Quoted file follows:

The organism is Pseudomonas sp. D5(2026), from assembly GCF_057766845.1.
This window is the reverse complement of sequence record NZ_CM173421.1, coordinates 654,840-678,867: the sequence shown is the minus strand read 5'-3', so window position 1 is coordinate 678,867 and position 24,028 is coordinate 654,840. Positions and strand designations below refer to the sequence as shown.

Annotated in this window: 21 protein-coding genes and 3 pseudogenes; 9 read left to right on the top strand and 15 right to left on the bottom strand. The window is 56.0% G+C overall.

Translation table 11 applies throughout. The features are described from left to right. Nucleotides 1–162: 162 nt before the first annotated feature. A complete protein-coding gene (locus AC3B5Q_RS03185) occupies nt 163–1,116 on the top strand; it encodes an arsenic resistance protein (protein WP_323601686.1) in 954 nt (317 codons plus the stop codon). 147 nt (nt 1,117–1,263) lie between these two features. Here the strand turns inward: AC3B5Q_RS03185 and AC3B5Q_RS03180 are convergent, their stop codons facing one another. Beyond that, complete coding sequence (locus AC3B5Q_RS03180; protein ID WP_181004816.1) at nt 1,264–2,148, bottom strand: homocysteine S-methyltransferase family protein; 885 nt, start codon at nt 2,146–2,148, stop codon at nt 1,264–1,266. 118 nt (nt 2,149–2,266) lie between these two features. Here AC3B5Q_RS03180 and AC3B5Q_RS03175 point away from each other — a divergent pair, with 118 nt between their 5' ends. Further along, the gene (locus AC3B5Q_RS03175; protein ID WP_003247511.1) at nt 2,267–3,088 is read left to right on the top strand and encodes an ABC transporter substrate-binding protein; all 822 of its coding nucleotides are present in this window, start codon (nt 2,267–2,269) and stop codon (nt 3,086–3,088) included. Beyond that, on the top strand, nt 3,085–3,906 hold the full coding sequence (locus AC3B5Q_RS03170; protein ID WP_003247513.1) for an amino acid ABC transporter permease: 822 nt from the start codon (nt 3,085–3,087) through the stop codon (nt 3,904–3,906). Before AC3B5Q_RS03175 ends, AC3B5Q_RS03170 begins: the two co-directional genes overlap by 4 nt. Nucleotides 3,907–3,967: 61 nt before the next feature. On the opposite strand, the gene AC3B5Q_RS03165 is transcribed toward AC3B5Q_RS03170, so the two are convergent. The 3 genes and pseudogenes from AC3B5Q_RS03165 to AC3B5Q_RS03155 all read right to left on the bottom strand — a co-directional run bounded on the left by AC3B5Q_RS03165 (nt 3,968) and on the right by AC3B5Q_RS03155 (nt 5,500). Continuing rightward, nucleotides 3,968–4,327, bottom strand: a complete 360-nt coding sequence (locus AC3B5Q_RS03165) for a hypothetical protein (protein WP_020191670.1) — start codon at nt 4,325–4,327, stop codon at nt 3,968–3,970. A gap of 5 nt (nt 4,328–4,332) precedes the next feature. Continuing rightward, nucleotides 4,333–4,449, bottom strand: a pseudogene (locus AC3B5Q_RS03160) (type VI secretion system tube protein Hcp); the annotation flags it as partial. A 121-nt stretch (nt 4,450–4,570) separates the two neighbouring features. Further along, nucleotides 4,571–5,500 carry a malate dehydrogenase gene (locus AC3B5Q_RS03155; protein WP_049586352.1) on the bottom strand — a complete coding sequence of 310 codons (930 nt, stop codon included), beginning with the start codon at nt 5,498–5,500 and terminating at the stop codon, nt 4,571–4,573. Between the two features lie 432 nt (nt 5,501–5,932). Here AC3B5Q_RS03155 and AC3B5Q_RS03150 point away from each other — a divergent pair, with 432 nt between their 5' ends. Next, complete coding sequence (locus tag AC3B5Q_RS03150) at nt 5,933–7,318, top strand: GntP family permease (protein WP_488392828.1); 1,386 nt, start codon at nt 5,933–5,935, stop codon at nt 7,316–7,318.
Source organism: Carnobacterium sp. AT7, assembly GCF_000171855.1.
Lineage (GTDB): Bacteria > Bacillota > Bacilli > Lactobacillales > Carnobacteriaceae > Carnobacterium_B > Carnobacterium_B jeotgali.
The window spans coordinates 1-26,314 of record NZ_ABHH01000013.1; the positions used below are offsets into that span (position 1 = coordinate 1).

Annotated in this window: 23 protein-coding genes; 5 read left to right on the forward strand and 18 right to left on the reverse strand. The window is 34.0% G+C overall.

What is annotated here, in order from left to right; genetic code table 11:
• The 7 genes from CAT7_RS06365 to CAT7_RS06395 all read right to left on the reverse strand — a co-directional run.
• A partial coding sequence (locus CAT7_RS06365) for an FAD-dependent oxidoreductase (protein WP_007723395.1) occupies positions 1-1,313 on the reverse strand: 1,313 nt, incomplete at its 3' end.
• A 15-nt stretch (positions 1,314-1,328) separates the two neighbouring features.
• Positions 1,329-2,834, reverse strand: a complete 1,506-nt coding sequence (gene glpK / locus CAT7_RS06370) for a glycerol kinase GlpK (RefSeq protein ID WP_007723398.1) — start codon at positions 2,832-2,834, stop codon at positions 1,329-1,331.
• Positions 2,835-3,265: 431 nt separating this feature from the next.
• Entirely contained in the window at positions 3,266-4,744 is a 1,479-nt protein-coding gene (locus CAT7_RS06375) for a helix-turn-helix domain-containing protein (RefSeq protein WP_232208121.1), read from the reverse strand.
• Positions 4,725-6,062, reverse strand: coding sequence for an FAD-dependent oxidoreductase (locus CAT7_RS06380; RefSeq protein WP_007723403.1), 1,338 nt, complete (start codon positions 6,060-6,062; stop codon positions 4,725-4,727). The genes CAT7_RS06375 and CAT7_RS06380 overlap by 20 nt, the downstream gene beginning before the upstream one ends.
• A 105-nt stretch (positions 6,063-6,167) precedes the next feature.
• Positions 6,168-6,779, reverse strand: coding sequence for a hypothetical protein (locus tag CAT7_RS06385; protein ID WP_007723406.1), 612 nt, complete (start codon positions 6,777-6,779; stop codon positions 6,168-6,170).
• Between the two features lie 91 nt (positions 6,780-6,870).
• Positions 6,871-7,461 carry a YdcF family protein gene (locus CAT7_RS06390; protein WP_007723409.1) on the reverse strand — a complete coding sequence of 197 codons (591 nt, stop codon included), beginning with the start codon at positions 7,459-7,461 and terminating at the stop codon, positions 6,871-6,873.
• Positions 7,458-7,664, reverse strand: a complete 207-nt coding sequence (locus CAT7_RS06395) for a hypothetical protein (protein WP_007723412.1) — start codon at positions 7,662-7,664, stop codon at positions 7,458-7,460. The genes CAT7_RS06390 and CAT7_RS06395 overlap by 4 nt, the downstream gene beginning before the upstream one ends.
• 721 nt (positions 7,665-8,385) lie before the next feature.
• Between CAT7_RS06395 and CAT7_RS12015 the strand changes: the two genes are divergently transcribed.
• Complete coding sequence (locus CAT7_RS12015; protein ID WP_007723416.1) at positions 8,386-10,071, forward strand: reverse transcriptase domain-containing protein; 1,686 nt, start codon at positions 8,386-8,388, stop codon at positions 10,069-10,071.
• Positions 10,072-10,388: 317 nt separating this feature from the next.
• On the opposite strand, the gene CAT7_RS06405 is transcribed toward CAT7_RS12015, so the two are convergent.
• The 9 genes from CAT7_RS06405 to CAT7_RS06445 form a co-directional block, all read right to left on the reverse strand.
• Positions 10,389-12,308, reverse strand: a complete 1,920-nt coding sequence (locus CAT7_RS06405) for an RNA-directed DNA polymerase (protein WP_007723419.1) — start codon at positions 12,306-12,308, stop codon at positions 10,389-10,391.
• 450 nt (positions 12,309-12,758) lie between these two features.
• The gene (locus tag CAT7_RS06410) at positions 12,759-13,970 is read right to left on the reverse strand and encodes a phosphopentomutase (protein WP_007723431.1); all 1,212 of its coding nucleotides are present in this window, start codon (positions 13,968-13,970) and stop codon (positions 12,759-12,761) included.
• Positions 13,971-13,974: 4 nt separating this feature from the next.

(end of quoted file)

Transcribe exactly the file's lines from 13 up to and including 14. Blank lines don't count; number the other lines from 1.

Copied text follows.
• Positions 1,329-2,834, reverse strand: a complete 1,506-nt coding sequence (gene glpK / locus CAT7_RS06370) for a glycerol kinase GlpK (RefSeq protein ID WP_007723398.1) — start codon at positions 2,832-2,834, stop codon at positions 1,329-1,331.
• Positions 2,835-3,265: 431 nt separating this feature from the next.